Well, I’ve enjoyed sailing here on Lake Lanier for the past 30 years. As with most things, the sport progresses and for the older boats, technology passes you by. A good example is the progression of the Americas Cup racers. From the 1950s through the 1980s they sailed 12 Meters, which weren’t that much different from the boats we sailed at the time except for scale. One could identify with the helmsmen, winch grinders, sail trimmers and tacticians. In recent years it has turned into a sport more akin to NASCAR, and rather than identifying with it I’m scared by it. No longer do you depend on the natural motion of the wind and water to win races, but upon the strength of the crew grinding or pedaling away at hydraulic pumps, and scrambling across the boat at each tack to start pumping again. I can easily imagine a time when they all employ sumo wrestlers to pump the hydraulics, and then roll across the deck at every tack!

For years offshore in N.J. and here on the lake I sailed and raced a Tartan 36 and at times I even won some of those races. However, boat design and construction materials have advanced so much in recent years that my keel weighed more than an entire modern boat of similar size. Even with different fleets and PHRF ratings trying to level the playing field it just doesn’t seem to be as much fun as it used to.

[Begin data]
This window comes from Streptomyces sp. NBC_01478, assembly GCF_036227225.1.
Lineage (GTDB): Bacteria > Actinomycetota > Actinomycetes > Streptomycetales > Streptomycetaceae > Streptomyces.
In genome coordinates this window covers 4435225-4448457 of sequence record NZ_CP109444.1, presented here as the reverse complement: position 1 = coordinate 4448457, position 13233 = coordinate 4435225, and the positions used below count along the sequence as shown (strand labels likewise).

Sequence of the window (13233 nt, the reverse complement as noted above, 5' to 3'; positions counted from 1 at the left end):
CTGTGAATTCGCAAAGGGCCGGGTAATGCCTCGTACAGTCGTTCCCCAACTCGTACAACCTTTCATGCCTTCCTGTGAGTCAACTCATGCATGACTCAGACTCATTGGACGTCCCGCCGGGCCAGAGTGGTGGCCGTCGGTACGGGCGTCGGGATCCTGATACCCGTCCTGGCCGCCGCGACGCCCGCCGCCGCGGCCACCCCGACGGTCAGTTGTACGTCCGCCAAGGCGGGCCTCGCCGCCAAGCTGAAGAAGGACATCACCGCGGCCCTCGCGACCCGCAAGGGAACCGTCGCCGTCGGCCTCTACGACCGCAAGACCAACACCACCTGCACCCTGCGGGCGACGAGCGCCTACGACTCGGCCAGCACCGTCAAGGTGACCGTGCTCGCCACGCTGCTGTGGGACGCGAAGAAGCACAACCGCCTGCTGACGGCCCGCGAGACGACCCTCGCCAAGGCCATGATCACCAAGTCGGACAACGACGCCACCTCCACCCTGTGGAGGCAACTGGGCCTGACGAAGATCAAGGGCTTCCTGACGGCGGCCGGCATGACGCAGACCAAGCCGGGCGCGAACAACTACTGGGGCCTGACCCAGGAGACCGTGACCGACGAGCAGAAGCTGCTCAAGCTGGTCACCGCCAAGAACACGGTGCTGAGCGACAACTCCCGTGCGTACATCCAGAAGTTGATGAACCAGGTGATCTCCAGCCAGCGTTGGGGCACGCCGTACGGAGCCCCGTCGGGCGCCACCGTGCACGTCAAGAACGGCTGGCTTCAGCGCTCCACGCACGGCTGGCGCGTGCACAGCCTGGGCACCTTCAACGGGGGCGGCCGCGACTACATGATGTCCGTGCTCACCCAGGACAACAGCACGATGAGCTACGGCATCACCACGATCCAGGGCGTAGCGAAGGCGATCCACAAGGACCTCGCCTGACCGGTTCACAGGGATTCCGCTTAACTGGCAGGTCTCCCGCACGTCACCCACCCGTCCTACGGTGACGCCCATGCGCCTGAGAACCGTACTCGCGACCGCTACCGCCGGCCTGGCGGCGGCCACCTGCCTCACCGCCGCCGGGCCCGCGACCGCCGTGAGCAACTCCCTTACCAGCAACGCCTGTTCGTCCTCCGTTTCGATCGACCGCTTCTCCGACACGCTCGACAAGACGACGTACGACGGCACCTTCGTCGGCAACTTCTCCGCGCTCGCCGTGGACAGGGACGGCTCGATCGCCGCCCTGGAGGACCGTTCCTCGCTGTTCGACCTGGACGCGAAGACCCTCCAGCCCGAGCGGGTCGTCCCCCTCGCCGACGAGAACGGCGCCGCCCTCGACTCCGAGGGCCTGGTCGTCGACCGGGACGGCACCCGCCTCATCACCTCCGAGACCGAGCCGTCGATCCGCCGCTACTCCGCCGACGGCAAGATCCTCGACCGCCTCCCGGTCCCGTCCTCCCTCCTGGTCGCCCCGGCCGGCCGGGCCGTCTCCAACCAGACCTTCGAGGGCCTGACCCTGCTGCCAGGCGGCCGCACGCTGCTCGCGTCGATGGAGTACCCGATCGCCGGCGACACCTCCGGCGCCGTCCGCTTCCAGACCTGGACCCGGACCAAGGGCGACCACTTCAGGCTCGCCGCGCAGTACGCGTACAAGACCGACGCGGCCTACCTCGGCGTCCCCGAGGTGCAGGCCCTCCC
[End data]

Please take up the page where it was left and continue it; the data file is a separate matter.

I believe we have enough “older” boats on the lake to create an “Ancient Mariner Class” limited to boats of a certain age or rig, say over 25 years old and/or gaff rigged. If that is not feasible, just have an Ancient Mariner Race once or twice a year in conjunction with one of the other regular scheduled races.

Photos: courtesy of Vinnie Mendes